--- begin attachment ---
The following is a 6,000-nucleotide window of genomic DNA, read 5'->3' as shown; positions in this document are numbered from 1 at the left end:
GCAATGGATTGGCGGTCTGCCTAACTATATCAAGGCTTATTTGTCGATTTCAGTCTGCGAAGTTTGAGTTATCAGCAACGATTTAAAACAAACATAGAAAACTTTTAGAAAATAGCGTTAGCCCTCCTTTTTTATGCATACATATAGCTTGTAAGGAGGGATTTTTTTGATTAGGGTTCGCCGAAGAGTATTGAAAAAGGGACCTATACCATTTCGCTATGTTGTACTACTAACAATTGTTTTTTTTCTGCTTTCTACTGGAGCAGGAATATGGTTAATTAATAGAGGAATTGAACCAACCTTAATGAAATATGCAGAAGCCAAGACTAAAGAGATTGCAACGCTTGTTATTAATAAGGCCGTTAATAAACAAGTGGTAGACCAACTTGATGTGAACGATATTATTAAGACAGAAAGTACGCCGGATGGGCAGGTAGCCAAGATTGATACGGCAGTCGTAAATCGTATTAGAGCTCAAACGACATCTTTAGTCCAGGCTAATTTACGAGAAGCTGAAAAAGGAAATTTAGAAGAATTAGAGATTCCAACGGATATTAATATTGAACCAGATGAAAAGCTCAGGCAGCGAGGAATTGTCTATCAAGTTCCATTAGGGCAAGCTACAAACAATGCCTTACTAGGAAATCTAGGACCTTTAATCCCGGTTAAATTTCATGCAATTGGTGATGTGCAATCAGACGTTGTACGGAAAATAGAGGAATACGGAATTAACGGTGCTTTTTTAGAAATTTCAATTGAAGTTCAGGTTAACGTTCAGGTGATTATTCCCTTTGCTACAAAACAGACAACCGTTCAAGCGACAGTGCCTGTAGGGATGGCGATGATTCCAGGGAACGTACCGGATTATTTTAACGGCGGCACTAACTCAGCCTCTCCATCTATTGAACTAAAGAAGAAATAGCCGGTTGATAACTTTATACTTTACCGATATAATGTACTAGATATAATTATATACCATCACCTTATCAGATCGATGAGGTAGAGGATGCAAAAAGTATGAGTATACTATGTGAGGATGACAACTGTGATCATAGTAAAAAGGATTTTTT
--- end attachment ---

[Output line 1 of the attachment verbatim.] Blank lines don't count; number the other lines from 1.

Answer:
The following is a 6,000-nucleotide window of genomic DNA, read 5'->3' as shown; positions in this document are numbered from 1 at the left end: